Soil percent Carbon and percent Nitrogen were analyzed by combustion using COSTECH ESC 4010 Elemental Analyzer, Valencia, CA, USA. Base cation concentrations were measured by inductively coupled argon plasma (ICP) optical emission spectrometry (OES) using a Thermo-Scientific iCAP 7400 IC spectrometer. Oxalate-extractable Al and Fe were also measured by ICP.

Soils protocol

0-15 cm soils were sampled with 5cm diameter soil core; 15-30 cm soils were sampled with a 2.54 cm diameter core. Bulk density was measured by weighing air-dried soil from the soil core both prior to sieving (preDb) and following passing the soil through a 2mm sieve (postDb). Soil pH was measured in a 1:2 soil to water slurry. Soils were fractioned using a composite density and size fractionation procedure. Sieved and air-dried soils were shaken with DI water for 15 minutes, then centrifuged for 15 minutes. After decanting the supernatant (dissolved organic matter), each soil sample was mixed with sodium polytungstate (1.85 g cm-3), shaken lightly for 18 hours and then centrifuged at 3400 rpm for 30 minutes. The suspended light POM was aspired and washed, collected on a 20 micrometer nylon mesh filter, and dried at 60degreesC. The remaining sample was then washed with deionized water iteratively, vortexed to suspend, centrifuged for 20 minutes, and decanted three times, or until the supernatant was clear. Finally, each sample was passed through a 53 micrometer sieve to separate into heavy POM (greater than 53 micrometer) and MAOM (less that 53 micrometer). Each fraction was dried at 60 degrees Celsius, ground to a fine powder, and analyzed for percent Carbon and percent Nitrogen via combustion. Base cation concentrations were measured on sieved (2mm), air-dried soil. Soils were extracted with 10 mM NH4HCO3 (1:5 w:v of soil:acid), shaken for 2 hours and centrifuged at 4000g for 10 minutes. The supernatant of each sample was decanted onto 0.2 micrometer filters pre-rinsed with extractant. The extractant was subsequently acidified with 5percentnitric acid for storage at 4 degrees Celsius. Oxalate extractable Al and Fe was measured by first shaking 0.5 g air-dried soil with 30 mL of an oxalate solution (4:3 ratio by volume of 0.2 M ammonium oxalate: 0.2 M oxalic acid) for 16 hours, centrifuging, and then filtering to 0.22 um. Extracts were analyzed for non-crystalline Al and Fe using an ICP.

aige247 - Nutrient Network Oak Litter Decomposition

Decomposition Nutrient Network sites

Decomposition of a common leaf litter substrate was conducted over seven years in the factorial N x P x K+micronutrients experiment and in the factorial fencing x NPK+micronutrients experiment. The decomposition study was carried out at twenty NutNet sites in the United States, Canada, Australia, and Europe, and began less than 1-2 years following the initiation of fertilization treatments. The twenty sites included in the study were: Boulder, Colorado ( Bunchgrass, Oregon ( Bogong High Plains, Victoria ( Burrawan State Forest, NSW ( Chichaqua Bottoms, Iowa ( Cedar Creek, Minnesota ( Cowichan, British Columbia ( Elliott Chaparral Reserve, California ( Halls Prairie, Kentucky ( Hopland Research & Extension Center, California ( Kinypanial, Victoria ( Andrews Lookout, Oregon ( McLaughlin Natural Reserve, California ( Sagehen Creek Field Station, California ( Sedgewick Reserve, California ( Sheep Experiment Station, Idaho ( Sierra Foothill Research & Extension Center, California ( Spindletop Farm, Kentucky ( University of North Carolina ( Val Mustair (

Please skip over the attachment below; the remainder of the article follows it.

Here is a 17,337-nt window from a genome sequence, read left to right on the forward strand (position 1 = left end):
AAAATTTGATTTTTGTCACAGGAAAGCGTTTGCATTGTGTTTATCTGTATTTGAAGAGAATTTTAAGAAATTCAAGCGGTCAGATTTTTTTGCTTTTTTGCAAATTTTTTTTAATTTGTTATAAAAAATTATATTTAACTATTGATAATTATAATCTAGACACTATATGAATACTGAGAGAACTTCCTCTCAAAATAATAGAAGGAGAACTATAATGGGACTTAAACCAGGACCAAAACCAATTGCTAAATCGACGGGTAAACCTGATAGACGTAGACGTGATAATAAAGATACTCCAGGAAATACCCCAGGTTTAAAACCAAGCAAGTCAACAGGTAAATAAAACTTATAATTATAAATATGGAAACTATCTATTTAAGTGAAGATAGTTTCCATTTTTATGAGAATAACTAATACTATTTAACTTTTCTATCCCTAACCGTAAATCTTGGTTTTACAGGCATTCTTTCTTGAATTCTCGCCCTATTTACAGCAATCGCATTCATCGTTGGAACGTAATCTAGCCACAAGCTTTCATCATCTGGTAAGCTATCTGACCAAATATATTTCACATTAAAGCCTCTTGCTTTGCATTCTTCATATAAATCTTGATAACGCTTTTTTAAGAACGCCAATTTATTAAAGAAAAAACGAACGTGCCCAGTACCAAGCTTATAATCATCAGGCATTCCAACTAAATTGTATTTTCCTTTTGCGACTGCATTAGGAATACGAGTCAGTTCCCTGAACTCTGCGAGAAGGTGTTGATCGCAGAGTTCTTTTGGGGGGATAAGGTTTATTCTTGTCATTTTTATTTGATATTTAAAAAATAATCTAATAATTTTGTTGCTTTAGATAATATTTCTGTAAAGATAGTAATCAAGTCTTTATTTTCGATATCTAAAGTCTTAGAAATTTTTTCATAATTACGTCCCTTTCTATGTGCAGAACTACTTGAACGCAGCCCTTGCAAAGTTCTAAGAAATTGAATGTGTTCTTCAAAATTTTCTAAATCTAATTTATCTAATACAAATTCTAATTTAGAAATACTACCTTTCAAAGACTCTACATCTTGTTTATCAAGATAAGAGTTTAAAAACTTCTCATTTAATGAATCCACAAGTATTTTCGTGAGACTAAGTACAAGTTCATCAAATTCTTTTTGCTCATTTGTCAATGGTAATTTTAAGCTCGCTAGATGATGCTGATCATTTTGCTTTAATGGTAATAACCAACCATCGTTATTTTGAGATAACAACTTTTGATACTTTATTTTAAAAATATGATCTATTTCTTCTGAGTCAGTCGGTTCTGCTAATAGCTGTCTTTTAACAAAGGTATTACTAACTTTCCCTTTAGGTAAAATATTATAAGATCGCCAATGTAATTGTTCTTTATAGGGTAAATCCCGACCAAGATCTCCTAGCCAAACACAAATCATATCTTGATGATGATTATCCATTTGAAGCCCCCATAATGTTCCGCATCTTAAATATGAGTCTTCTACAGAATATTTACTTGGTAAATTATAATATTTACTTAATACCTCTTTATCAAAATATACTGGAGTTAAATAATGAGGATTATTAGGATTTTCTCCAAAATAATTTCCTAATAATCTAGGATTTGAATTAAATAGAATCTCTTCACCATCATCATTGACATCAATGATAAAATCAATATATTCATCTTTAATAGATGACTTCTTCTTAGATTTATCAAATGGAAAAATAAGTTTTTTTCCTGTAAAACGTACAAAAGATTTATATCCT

Harvested litter was ground, analyzed for total carbon (C) and N using dry combustion gas chromatography on an Elemental Analyzer (Costech Analytical Technologies Inc., Valencia, CA, USA), and proportion C remaining evaluated for outliers. We analyzed C, rather than mass, remaining to reduce variation associated with soil contamination.

Oak Litter Decomposition litterbags

Leaf litter of Quercus ellipsoidalis was used as a common substrate for decomposition in all sites and treatments in the study. We selected Q. ellipsoidalis litter because it was readily abundant and, since it does not occur in any of the plots, we hoped to avoid home field advantage effects that could confound among-site environmental effects. Litter bags (20 cm x 20 cm, 1-mm mesh) were prepared using freshly fallen leaf litter and deployed between December, 2009 and October, 2010. Sets of seven bags were connected on nylon string and staked individually into plots at the time of deployment. Litter bags were sequentially removed from strings in each plot at approximately annual intervals, and litter was cleaned of any material other than colonizing microbes, dried (65 degrees C to constant mass), weighed, and sent to the University of Minnesota for further processing for total C and N.

ayye247 - Plant above and belowground biomass across an N fertilization gradient after 13 years of fertilization

Biomass measurements - Soil chemistry and carbon stocks - Heterotrophic microbial respiration